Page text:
Bernie Toucan and Doo Doo Chickadee are sitting on their usual spot by the junction of Fortification and Judgement Streets, having a bit of tea. It is a lovely afternoon and the long time friends are enjoying a lighthearted chat when they feel the wire dip. Both of them look over and give shrieks of surprise.
“Milli!!!! Millicent Audrey Avocet!”, exclaimed Bernie.
“Blue Shanks! Gial! Whe u di du ya?” asked Dodes excitedly. The friends come together for a warm embrace and kisses.
“Well girls. I’m here to bury my grandmother, Aurelia Avocet, memba shi? Granny Ray? She passed a few days ago and I brought her home. She insisted that she be buried here in Belize. U membah how shi does goh? Always have to have shi own way,” Mili smiled wistfully.
“I’m sorry to hear that Milli. I hope it wasn’t too difficult for you and your family?” asked Bernie.
“Well, she was almost 100 so we knew this was coming and the past few months, she was going in and out of the hospital. That was hard because it felt like I never left work, you know? Nurse at work, nurse at home,” said Milli.
“I’m sure she appreciated it, Milli,” said Bernie as she touched her friend reassuring on the shoulder.
“Gial but hmmm! Comin home da neva no joke! Dey harass me every step ah di way. Dey act like ah midi try smuggle drugs or something. Dey nuh know dat if a midi do dat, di coffin mi gwein di opposite direction? What di hell ah wa smuggle into Belize from States?” Milli’s eyes danced as she giggled. “Yu wud tink dey glad dat the immigrant di lef di country, right? Dey stop my rass da every station! Ah neahly miss mi connecting flight home. Ah tell di lady if shi nevah let mi goh, mi granny miya haunt shi rass sake a lef ah fi travel by shi self,’ said Milli.
“Haha!” laughed Dodes.”U nuh change nuh gial. U still di give trouble, big time lady and all.”
“Well! Dey piss mi off man! Ih does be dat I mi glad fi have a Belizean passport. I used to joke that I would nevah want a American one cause dey wa tek mi mek hostage. But hell! Ah di change mi mind. Ah mean, who wahn go thru da process da states? You have to pay almost a thousand dollahs den you hafi study and tek exam. Hmph! But lately, I might prefer be American.”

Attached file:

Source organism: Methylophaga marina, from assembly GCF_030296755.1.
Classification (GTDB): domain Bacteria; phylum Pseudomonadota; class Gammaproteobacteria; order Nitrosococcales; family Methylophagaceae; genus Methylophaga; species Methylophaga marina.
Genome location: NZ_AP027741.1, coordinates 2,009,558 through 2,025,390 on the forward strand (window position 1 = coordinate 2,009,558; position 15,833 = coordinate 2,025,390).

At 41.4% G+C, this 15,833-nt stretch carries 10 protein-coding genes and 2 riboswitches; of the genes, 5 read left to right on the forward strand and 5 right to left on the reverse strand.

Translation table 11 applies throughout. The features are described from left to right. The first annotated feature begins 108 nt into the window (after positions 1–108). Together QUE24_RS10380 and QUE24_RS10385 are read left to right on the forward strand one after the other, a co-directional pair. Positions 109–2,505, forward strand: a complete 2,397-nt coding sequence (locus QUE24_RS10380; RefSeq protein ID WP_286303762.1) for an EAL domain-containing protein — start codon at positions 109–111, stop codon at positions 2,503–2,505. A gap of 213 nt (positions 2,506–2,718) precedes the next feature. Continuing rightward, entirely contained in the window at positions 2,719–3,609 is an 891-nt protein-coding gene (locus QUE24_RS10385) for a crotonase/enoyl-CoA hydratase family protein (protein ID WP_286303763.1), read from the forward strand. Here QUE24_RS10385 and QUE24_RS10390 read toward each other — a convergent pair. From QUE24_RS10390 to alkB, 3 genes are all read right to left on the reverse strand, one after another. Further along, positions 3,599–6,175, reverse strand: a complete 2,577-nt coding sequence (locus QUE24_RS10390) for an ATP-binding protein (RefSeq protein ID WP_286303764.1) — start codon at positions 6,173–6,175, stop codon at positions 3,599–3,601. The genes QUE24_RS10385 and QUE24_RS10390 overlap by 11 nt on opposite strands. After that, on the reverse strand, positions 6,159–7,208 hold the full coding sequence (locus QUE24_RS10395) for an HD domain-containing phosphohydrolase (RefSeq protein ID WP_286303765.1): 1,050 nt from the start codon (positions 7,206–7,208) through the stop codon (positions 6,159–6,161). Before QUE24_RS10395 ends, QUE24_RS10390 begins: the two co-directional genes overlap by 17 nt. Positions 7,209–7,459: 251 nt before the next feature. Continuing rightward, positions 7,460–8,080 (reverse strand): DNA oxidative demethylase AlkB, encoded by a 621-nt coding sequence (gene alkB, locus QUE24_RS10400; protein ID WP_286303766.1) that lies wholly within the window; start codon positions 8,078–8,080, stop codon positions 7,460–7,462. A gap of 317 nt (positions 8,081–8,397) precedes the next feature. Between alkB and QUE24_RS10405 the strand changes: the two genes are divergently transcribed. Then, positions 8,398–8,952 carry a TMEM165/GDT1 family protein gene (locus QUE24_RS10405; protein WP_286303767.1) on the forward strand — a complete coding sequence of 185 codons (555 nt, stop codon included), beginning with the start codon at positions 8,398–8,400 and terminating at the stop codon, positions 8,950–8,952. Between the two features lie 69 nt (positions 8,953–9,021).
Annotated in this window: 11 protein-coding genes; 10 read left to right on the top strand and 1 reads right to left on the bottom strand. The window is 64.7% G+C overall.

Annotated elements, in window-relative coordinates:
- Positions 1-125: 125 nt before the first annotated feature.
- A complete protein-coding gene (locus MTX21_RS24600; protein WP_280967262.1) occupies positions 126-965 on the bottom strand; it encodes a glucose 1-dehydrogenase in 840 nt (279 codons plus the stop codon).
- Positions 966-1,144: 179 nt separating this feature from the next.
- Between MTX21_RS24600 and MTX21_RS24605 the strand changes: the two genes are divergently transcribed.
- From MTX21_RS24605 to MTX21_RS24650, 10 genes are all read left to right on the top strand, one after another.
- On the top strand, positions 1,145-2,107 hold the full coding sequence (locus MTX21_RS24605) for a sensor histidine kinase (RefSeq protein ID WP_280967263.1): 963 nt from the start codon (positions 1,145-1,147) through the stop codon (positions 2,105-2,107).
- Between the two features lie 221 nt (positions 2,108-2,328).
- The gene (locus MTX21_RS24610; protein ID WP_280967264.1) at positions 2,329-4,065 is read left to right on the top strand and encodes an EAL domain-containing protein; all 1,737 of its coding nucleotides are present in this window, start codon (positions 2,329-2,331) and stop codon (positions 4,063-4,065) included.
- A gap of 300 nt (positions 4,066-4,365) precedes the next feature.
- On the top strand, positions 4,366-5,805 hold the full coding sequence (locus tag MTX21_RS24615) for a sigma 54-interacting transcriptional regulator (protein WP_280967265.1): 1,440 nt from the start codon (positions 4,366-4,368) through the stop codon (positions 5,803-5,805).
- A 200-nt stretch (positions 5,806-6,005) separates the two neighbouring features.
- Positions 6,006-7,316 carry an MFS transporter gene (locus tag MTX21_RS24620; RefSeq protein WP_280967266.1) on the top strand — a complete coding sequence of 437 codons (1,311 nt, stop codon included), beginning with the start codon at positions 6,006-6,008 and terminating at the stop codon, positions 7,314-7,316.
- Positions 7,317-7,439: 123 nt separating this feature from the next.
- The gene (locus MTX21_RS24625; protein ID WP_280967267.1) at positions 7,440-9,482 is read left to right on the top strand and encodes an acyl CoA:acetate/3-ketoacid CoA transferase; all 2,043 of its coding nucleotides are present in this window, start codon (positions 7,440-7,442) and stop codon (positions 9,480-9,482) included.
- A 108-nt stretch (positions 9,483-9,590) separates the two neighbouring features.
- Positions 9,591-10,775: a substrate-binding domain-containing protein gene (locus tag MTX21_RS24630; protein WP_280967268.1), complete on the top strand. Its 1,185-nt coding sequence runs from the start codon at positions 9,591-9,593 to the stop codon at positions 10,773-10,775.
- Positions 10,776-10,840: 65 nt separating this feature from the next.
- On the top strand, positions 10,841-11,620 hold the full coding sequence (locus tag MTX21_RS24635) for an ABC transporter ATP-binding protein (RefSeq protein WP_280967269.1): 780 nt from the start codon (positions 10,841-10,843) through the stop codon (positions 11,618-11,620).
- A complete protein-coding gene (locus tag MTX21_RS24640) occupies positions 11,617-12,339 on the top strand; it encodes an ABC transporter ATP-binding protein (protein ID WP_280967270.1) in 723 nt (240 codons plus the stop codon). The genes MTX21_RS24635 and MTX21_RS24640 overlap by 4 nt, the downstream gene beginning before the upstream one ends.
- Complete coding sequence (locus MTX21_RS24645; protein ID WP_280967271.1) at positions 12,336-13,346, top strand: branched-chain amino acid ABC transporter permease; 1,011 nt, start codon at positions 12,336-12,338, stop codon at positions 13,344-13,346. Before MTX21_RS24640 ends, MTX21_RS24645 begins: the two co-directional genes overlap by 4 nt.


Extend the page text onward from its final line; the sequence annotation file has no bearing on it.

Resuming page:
“Well, u know Milli, lately, wha latta pipple di rail up bout fi we citizenship. How easy it is fi get it and dat anybody could get it fi leebit a money or a simple vote inna elections. Jus di oddah day, PM give hundreds a pipple citizenship. Pipple nevah tek tu kindly. Seh how dey only di du it fi get votes cause dey desperate.” Dodes shook her head. “Milli gial. You might glad u live da States fi tru. Dis country jus di go to rass. Ah mean, why d hell u wa give a bunch a Guatemalans citizenship? Dey don tink we da fi dey? Now dey could vote and buy land and send dey pickney da fi wi school. Ih just bun mi when ah tink bout it.”
“Shit! Ah neva know tings get so bad gial Dodes,” said Milli. But dis rass nuh new mein. When ah midi go da SJC, dey used to talk bout di Chiney di pay like $45,000 fuh wa passport. At least den wi mid get something firit, right? But dis? Dey just di come tek whe dey done tink da fi dey already and we jus give it to dey!” Milli looked over at Bernie who had gotten very quiet, just sipping her tea every now and again. “Bernie. Whe di goh tru da maze a yourns?”
“Ahh.” Bernie sighed.”Ah jus di tink fi tru Milli. Ah mean, what do you do when something like this happen? Who u call? Is there even a process of inquiry?”
“Hey Milli,” said Dodes. “Di one good thing whe come outta dis? Dey gat deya 2 gial name Aria Lightfoot and Fayemarie Carter. Dey two deh awn gial. You know whe Aria seh bout di passport ting? Shi call Belize a prostitute! Something bout open fi business with evibady!” Dodes’ body shakes as she heartily laughs.
“Buwahahahahaha!” laughed Milli. “Dat da wa gud one Dodes! Suh wi da still ‘soldier taffy’? Wi jus do it legal like now. Wow!” Milli sobered as the thoughts swirled around her head. The Belize of her Granny Ray’s days definitely seem to be gone with her. This is one of the major conflicts she struggles with deeply. How can she, Milli, say anything about what is happening in Belize when she lives in a nice house and has a nice job in sunny California? She thinks of coming home often but she knows she is not ready to face this type of life where politics and one’s existence were one and the same. She shook her head as if to shake the thoughts right out. “Anyway, Dodes. Tell mi bout whe deya gial di seh.”
The friends sat on the wire for the next hour, until the sun sprayed its golden tendrils across the land, closing one more day, signalling one more triumph of survival over continued difficulties and challenges to all the good these friends knew as home.